MR. WOOSTER'S AUNT AGATHA
[To the Editor of THE SPECTATOR.] SIR,-Mr. John Hayward, in his review of Right Ho, Jeeves, contends that Mr. Wodehouse has never written anything which could not be safely introduced into the cabinet of the severest matron . . . Aunt Agatha, for example. Has he forgotten the episode of the stolen pearls in the South. of France, when Aunt Agatha, urging her nephew to matrimony, passed a remark of a decided sexual flavour ? She told him he ought to be " breeding children," and Bertram, blushing richly, excused her on the grounds that " Aunt Agatha belongs to two or three of these women's clubs, and she keeps for7 getting she isn't in the smoking-room."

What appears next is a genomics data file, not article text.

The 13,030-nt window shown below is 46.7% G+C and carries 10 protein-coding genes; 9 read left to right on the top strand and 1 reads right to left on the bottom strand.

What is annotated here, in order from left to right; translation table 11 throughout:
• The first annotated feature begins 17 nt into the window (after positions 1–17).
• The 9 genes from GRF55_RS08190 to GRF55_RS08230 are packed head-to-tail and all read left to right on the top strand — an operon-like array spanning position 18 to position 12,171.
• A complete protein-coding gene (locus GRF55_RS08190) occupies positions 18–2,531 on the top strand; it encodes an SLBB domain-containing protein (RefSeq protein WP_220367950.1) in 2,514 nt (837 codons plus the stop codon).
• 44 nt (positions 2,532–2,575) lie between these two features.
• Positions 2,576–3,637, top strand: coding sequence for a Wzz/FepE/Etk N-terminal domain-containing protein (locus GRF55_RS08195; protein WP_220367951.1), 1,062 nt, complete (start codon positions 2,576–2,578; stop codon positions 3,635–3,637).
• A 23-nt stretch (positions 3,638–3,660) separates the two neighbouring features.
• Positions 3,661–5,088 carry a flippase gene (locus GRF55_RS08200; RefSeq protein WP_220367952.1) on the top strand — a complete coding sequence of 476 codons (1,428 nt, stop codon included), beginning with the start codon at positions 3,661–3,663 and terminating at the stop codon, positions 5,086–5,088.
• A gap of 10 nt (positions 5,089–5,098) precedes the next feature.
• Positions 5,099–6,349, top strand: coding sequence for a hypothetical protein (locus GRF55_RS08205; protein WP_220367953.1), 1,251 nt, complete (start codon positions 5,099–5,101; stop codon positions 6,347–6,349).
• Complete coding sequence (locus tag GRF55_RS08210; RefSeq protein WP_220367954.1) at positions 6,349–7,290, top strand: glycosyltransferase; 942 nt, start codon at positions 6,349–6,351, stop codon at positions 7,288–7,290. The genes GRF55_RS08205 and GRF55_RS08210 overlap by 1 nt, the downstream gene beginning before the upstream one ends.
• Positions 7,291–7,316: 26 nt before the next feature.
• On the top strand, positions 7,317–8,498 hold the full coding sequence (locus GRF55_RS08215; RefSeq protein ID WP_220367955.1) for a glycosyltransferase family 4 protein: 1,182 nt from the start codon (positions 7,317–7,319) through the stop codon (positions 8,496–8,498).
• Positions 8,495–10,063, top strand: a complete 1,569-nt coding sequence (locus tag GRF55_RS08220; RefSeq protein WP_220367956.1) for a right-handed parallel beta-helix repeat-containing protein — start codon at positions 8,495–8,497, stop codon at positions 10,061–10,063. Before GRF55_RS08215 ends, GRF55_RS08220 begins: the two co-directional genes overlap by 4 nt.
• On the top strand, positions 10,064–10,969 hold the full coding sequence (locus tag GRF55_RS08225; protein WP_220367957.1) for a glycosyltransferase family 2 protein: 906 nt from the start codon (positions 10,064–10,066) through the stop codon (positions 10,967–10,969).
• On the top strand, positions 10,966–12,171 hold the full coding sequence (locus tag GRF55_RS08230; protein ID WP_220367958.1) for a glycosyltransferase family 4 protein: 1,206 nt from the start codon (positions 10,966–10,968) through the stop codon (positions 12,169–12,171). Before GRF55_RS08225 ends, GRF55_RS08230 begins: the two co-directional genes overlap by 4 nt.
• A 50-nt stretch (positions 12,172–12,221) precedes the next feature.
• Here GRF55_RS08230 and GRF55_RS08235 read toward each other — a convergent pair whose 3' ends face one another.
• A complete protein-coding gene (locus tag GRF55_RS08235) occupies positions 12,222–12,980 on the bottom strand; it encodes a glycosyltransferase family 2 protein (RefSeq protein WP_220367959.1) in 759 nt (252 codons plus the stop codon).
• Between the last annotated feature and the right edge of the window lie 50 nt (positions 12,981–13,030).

Severe as Aunt Agatha was,. I think that the palm for prudery among the Wodehouse characters should be awarded to that fossilized specimen Sir Roderiek. Glossop, the looney